WordPress menus often require customization to enhance user experience, especially when dealing with custom post types and dynamic parent pages. In this guide, we’ll address a common issue where the parent page is not highlighted correctly in the menu when navigating through custom post types.

The Problem:

The user faces a challenge where clicking on a post within a custom post type does not highlight the correct parent page in the menu. They’ve implemented a partial solution using PHP and JavaScript, but it falls short in certain scenarios.

The Current Solution:

The user added a filter to modify the menu CSS classes based on the query parameter ?parent= in the URL. While this works for basic cases, it fails when the parent is within a submenu.

// Fix menu parents
add_filter('nav_menu_css_class', function($classes, $item, $args) {
    if (!isset($_GET['parent']) || empty($_GET['parent'])) return $classes;
    if ($item->object_id == $_GET['parent']) {
        $classes[] = "current_page_item";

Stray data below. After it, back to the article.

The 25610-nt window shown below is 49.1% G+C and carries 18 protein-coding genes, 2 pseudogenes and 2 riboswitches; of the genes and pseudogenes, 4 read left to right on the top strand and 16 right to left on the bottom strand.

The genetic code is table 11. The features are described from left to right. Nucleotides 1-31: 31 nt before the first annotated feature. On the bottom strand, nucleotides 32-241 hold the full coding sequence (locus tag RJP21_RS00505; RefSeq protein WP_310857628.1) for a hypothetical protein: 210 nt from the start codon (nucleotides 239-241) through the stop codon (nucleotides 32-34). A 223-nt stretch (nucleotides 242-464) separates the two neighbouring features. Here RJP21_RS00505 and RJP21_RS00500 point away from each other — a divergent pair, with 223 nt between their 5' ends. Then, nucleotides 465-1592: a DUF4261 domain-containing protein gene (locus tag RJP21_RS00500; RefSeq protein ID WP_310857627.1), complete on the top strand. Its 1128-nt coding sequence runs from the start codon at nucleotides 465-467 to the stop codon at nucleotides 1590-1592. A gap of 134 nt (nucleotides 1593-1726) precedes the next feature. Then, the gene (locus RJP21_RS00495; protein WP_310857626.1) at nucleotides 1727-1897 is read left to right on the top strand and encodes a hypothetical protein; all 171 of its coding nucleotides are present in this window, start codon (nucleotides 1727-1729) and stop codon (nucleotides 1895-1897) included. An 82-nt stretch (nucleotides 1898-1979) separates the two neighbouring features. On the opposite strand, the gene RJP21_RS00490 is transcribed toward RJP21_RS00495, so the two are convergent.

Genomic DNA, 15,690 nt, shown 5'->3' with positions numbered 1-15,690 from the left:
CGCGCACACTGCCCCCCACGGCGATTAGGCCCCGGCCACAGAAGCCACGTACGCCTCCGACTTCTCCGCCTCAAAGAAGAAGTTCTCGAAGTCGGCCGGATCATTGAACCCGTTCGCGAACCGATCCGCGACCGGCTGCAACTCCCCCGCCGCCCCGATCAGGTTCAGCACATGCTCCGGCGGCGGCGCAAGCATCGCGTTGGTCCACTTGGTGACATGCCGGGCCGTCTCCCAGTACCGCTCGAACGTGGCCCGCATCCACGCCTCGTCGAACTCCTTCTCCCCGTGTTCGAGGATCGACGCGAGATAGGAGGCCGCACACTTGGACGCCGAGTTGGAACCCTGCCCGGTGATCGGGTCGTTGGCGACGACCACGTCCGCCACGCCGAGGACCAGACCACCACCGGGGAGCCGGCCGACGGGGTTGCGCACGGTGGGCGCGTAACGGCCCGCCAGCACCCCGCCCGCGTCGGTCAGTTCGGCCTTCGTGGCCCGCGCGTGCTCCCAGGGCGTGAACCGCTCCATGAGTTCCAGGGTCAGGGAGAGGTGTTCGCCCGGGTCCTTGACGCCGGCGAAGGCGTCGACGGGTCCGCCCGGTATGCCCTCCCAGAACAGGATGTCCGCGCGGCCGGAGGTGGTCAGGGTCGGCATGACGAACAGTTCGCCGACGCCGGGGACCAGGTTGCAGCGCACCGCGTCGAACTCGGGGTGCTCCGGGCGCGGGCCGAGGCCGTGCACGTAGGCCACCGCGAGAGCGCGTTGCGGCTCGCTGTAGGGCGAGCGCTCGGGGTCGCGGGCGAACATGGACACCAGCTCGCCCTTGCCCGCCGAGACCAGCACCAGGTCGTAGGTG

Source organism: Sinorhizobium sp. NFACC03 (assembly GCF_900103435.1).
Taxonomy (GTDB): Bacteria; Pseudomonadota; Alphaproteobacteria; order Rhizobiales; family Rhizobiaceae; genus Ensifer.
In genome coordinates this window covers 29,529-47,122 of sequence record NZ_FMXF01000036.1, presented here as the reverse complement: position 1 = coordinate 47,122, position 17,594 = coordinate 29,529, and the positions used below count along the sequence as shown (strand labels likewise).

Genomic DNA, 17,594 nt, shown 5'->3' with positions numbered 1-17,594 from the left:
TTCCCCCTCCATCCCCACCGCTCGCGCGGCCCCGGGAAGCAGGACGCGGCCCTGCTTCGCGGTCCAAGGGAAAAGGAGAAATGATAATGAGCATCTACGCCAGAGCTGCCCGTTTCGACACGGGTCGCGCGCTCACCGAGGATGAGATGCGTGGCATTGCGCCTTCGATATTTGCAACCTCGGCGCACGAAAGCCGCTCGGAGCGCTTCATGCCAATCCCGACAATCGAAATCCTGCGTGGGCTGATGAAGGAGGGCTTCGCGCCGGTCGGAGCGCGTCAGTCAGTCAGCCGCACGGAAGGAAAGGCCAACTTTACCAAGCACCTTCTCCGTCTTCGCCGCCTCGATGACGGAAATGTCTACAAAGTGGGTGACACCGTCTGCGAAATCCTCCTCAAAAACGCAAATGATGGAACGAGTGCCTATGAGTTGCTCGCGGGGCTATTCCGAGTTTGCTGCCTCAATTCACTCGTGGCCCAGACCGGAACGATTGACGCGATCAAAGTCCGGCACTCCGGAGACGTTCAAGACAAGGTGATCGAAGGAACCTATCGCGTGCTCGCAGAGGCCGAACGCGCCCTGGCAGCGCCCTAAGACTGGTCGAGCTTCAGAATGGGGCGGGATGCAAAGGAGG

$classes[] = "current-menu-item";
    return $classes;
}, 10, 3);

To address submenu issues, the user resorts to a client-side JavaScript fix, which they consider a temporary solution.

A Simpler Approach:

Another user suggests that the problem might be more straightforward than it seems. If the goal is to highlight the top parent while the post is listed in a submenu, it can be achieved with CSS:

.current-menu-parent a, .current-menu-ancestor a {
    color: #7dca8d; /* Replace with your desired highlighting styles */
However, the original poster points out that this won’t work because the parent doesn’t know it’s active.

JavaScript as a Solution:

Acknowledging the complexity of dynamically altering the active parent based on the user’s origin, the second user suggests using JavaScript. They argue that constant dynamic alterations could strain the database.

jQuery(function() {
    jQuery(".current-menu-item").parents("li").addClass("current-page-ancestor current-menu-ancestor current-menu-parent current_page_parent current_page_ancestor");

Resolving Code Issues:

In the discussion, the second user hints at potential code issues within the custom theme. They emphasize that if a post has a parent set, the CSS solution should work, irrespective of the user’s navigation path.


Customizing WordPress menus requires a delicate balance between server-side and client-side solutions. While the initial PHP code attempted to handle highlighting the active parent, the complexity of dynamic parent determination suggests that a combination of PHP and JavaScript might be necessary. It’s crucial to consider the specific needs of your WordPress setup and carefully debug any code conflicts within your theme.

Leave a Reply

Your email address will not be published. Required fields are marked *